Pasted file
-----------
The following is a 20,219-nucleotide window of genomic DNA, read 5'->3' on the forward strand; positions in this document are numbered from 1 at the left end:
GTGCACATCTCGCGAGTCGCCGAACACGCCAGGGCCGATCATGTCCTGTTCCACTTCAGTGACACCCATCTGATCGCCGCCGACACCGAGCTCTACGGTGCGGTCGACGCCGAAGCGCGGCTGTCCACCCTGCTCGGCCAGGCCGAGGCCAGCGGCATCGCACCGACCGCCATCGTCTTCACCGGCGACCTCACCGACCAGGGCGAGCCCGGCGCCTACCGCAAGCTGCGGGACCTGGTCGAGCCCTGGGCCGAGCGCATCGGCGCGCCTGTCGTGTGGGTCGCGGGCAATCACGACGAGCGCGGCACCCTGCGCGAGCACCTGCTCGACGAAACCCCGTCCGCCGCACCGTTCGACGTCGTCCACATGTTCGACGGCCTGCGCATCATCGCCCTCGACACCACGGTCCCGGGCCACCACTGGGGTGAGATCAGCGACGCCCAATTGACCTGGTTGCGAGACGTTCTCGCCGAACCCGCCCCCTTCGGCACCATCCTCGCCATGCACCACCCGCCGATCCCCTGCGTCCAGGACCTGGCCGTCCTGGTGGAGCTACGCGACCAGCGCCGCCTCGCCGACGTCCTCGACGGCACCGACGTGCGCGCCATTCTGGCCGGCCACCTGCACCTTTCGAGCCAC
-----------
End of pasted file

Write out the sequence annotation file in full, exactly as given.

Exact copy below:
The following is a 20,219-nucleotide window of genomic DNA, read 5'->3' on the forward strand; positions in this document are numbered from 1 at the left end:
GTGCACATCTCGCGAGTCGCCGAACACGCCAGGGCCGATCATGTCCTGTTCCACTTCAGTGACACCCATCTGATCGCCGCCGACACCGAGCTCTACGGTGCGGTCGACGCCGAAGCGCGGCTGTCCACCCTGCTCGGCCAGGCCGAGGCCAGCGGCATCGCACCGACCGCCATCGTCTTCACCGGCGACCTCACCGACCAGGGCGAGCCCGGCGCCTACCGCAAGCTGCGGGACCTGGTCGAGCCCTGGGCCGAGCGCATCGGCGCGCCTGTCGTGTGGGTCGCGGGCAATCACGACGAGCGCGGCACCCTGCGCGAGCACCTGCTCGACGAAACCCCGTCCGCCGCACCGTTCGACGTCGTCCACATGTTCGACGGCCTGCGCATCATCGCCCTCGACACCACGGTCCCGGGCCACCACTGGGGTGAGATCAGCGACGCCCAATTGACCTGGTTGCGAGACGTTCTCGCCGAACCCGCCCCCTTCGGCACCATCCTCGCCATGCACCACCCGCCGATCCCCTGCGTCCAGGACCTGGCCGTCCTGGTGGAGCTACGCGACCAGCGCCGCCTCGCCGACGTCCTCGACGGCACCGACGTGCGCGCCATTCTGGCCGGCCACCTGCACCTTTCGAGCCAC